Deposition of bottom sediment in Lake Ellyn, Glen Ellyn, Illinois
Cowan, Ellen A.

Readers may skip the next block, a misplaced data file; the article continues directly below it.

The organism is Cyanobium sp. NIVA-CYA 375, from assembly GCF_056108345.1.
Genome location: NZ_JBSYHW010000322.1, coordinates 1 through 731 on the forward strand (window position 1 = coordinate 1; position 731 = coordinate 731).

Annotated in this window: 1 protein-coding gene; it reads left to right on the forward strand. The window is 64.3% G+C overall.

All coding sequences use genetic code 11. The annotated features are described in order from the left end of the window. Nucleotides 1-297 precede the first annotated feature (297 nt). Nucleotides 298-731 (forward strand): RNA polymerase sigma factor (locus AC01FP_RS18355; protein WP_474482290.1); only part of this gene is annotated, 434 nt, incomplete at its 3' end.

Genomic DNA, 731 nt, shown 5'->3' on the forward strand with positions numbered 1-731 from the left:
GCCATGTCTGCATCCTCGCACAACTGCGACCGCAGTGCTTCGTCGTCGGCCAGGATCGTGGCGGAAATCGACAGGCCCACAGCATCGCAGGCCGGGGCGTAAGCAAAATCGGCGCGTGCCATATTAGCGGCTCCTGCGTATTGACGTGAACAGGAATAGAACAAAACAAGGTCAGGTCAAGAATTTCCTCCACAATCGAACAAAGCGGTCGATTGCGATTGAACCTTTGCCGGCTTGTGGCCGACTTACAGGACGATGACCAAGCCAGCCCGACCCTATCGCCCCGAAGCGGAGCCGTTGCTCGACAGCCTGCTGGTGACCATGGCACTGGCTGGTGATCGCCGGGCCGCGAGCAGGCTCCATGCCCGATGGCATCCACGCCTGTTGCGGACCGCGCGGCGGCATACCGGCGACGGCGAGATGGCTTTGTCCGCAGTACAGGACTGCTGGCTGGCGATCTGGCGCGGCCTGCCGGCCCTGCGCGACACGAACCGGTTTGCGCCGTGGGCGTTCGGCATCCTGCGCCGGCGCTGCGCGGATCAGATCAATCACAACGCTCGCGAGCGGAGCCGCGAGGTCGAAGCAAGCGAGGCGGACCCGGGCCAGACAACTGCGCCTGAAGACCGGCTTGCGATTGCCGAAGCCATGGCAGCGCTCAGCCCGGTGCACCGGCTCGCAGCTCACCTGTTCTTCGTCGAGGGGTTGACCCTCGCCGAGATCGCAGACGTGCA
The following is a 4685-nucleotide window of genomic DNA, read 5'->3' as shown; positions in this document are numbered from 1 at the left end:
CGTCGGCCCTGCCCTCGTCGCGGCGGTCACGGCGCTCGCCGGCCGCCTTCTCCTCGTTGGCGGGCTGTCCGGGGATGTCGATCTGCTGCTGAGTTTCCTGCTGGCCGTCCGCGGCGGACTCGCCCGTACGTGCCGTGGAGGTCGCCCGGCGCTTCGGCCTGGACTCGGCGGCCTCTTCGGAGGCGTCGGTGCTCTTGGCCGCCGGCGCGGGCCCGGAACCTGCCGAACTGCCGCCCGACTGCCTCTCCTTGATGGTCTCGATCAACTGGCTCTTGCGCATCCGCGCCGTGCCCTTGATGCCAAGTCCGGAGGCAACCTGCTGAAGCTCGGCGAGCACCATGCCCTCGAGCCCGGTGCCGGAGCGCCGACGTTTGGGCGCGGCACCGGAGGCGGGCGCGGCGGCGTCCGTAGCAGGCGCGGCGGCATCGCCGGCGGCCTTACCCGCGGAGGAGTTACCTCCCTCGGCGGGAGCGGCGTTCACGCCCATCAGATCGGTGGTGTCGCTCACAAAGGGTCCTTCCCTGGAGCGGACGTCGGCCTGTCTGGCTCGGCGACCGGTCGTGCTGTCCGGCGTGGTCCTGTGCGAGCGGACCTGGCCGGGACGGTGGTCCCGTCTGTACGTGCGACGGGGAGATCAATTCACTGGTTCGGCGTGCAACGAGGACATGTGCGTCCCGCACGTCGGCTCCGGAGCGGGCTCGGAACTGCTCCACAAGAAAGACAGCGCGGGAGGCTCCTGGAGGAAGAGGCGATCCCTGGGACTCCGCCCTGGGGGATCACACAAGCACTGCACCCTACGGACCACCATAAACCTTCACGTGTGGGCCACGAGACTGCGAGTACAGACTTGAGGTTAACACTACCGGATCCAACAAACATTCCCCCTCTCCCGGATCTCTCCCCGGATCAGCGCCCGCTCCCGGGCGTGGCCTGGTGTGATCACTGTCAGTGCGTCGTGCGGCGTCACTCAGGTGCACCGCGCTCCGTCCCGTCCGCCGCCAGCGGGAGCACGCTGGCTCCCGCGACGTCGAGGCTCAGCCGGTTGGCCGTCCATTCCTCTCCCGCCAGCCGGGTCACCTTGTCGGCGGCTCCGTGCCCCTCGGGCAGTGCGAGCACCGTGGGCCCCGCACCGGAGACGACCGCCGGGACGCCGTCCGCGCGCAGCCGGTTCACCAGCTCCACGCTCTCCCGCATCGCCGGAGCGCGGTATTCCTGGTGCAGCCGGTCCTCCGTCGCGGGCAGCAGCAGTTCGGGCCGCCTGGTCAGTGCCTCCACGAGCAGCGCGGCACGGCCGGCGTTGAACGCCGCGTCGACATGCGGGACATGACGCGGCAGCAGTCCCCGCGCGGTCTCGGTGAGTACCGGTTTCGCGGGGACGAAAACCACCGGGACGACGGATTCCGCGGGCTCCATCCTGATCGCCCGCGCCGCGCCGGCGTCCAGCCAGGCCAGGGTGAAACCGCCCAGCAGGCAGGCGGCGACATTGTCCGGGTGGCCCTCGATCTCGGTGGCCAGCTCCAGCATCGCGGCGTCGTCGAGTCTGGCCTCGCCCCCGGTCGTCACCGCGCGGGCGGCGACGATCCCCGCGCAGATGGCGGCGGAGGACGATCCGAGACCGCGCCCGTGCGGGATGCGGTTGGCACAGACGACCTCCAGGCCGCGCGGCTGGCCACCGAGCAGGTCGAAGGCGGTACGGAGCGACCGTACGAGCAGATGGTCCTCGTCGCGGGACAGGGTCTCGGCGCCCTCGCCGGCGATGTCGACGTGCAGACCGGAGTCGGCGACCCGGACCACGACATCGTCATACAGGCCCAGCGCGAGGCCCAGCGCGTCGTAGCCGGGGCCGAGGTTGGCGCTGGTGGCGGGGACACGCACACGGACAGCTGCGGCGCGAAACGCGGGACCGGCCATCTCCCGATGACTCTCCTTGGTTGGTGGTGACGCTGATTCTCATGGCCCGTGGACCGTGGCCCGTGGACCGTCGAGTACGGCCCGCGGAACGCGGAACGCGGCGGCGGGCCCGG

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Detention of urban stormwater allows suspended sediment and sorbed chemical constituents to accumulate as bottom sediment within detention ponds and lakes. Resulting reduction of storage capacity and accumulation of heavy metals were studied in 10.2-acre (4.1 x 10⁴m²) Lake Ellyn, a detention pond located in a 534-acre (2.2 km²) watershed in the Chicago Metropolitan area- Dominant sediments are sandy-muds and muds; the most frequent mean grain size is 7.5 phi. Direct measurement of accumulated sediment at 380 points in the lake indicates an average sedimentation rate of .8 in/year (2.0 cm/yr), which represents a cumulative loss of 13.1 percent of lake volume over the past ten years. Maximum thickness is 3.3 feet (1.0 m) near the principal inflow, with zero thicknesses occurring near the shoreline. Sediments are derived by two depositional processes, pelagic lake suspension and gravity flow. Gravity flows deposit coarse particles in near-shore areas and near inflows; offshore sediments are deposited predominantly from pelagic suspension. Relative to other Illinois lakes, Lake Ellyn bottom sediments have highly elevated concentrations of cadmium, copper, and lead, elevated concentrations of zinc, and normal concentrations of iron. Enrichment is attributable to automobile exhaust, atmospheric deposition, and domestic chemical use within the watershed. Concentrations are relatively higher in silt and clay (<62 micron) fractions than in sand (>62 micron) fractions.